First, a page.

The Reagan administration's plan to abolish the Department of Energy greatly increases the confusion in our already confused and run-down national laboratories. While these centers of federal energy research and development have always been in a state of flux, the increased political and fiscal pressures of recent years threaten finally to drive the remaining scientists and engineers away.

This was the fear of Gen. Leslie R. Groves, director of the Manhattan Project, during the debate over post-war control of atomic energy. In 1945, he testified before a Senate special committee that uncertainty in the absence of national policy made it impossible to offer commitments to key people whose services he felt should be retained. Already, then, important people were leaving Los Alamos and other war-time sites to accept more attractive positions. Groves feared that delay in establishing an independent commission would "result in appreciable loss of the present efficiency of the vast combination of plants, scientific talent and engineering skill." This fear was to be allayed, but the commission has evolved into an energy structure without power.

The Atomic Energy Commission finally was created by Congress in 1946, and the national laboratories divided their efforts between military and civilian development of atomic power. Under the AEC, technological advances in nuclear weapons and power reactors evolved over a 30-year period, but criticism of the agency's role as both promoter and regulator of the power of the atom led to its separation into the Nuclear Regulatory Commission and the Energy Research and Development Administration in 1975. Since then the direction of nuclear energy R&D, at least its peaceful component, has been in disarray, and the fears of Groves have become reality now.

Although ERDA had an organization chart in 1975, it had little organization and less direction, at least from the vantage point of the scientists and engineers who were ultimately responsible for realizing ERDA policy in the national laboratories. Full of ideas, both nuclear and non- nuclear, for solving the energy crisis, the laboratories' staffs proposed alternative R&D programs, sometimes competing among themselves not only for ERDA's but also for other agencies' funds. The nuclear engineers and scientists knew that their mechanics, thermodynamics and mathematics applied also to solar, coal and conservation projects. They were ready to attack energy problems on whatever front Washington wished, but Washington wished all energy were in one neat funding package.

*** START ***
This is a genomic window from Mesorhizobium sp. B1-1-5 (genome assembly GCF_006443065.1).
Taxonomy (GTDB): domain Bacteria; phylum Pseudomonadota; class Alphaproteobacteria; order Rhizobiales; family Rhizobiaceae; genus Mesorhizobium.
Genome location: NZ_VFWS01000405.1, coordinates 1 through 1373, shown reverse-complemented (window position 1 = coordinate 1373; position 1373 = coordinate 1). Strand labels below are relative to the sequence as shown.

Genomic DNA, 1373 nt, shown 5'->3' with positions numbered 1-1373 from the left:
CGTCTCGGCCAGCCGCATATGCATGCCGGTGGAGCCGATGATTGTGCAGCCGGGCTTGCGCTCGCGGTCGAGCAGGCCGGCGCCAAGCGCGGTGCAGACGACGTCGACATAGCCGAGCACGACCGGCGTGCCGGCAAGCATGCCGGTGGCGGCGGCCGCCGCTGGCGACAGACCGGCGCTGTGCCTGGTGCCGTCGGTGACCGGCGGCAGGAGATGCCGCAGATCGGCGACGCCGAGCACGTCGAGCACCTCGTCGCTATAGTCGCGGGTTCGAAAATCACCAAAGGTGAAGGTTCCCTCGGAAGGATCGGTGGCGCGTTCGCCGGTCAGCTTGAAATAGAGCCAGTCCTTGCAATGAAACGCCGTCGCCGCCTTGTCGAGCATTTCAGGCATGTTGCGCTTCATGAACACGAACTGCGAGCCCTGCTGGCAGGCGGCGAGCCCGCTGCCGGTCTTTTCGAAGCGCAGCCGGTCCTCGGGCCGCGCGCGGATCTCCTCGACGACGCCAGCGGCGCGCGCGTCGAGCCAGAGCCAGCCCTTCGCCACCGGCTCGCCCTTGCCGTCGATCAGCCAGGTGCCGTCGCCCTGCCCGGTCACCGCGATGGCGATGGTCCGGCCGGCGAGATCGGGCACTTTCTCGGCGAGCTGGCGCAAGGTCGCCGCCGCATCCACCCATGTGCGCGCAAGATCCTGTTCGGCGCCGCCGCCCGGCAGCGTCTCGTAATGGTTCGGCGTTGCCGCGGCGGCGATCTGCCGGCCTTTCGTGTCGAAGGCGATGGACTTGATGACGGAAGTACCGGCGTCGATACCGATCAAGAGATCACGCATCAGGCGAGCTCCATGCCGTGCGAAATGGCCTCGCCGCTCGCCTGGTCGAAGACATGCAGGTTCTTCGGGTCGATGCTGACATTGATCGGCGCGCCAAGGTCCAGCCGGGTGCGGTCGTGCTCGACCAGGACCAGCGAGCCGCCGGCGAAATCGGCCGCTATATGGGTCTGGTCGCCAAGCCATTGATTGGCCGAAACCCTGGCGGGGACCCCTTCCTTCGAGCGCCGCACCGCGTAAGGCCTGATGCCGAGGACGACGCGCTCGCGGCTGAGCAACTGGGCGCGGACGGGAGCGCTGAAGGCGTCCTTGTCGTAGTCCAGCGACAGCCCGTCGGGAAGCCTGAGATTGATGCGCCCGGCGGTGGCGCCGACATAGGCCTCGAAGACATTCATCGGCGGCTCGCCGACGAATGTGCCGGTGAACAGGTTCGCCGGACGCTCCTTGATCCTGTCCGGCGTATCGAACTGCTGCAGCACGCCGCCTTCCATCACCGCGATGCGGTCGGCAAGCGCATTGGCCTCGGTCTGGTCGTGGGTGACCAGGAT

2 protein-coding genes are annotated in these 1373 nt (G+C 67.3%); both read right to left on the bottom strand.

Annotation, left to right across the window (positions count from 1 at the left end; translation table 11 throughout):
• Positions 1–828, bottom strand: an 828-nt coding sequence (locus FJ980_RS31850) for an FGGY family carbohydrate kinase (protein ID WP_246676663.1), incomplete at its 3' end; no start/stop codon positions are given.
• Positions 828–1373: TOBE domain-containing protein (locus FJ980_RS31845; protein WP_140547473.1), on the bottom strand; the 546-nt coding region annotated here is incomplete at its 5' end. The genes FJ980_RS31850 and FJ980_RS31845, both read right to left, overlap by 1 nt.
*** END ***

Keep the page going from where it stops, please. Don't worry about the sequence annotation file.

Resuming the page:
ERDA barely had time to find itself adminstratively before it was absorbed into the Department of Energy in 1977, and this led to another directionless transition period. What DOE management finally decided, in 1979, was that the national laboratories themselves should serve as Technical Management Centers and oversee national R&D in their own areas of expertise. This led to yet another period of reorganization and redefinition. Scientists and engineers were becoming increasingly frustrated with Washington's indecision. Now, just as the TMC concept is evolving into something the scientists and engineers can deal with as a known quantity, the Reagan administration has called for still another reorganization, placing all R&D under an Energy Research and Technology Administration within the Commerce Department!

During these periods of managerial transition, the R&D staff has dwindled, as Groves so presciently feared it would. While Washington has drafted organization chart after organization chart, the neglected staff have seen their careers atrophy and their salaries fall behind those of private industry.

In the western suburbs of Chicago, Bell Laboratories has been able to lure scores of PhDs away from energy R&D at Argonne National Laboratory by offering them sizable salary increases and definite projects on which to work. The work has nothing to do with energy, but the experience gained on large computers and computer programs at government expense is a bargain to Bell. The departing researchers have not been replaced at Argonne during the last few uncertain years, and this has placed an additional burden on those who remain, waiting for the announcement of their mission. The situation is similar at Brookhaven National Laboratory on Long Island and at other laboratories across the country.

This attrition cannot continue much longer without endangering the efficiency of the nation's energy R&D structure. The national laboratories are an energy resource as surely as are coal and petroleum, and it is imperative that our political leaders conserve the laboratories. The best way to do this is to get them organized once and for all, to set firm national energy objectives, and to give the scientists and engineers a clear mandate to achieve those objectives.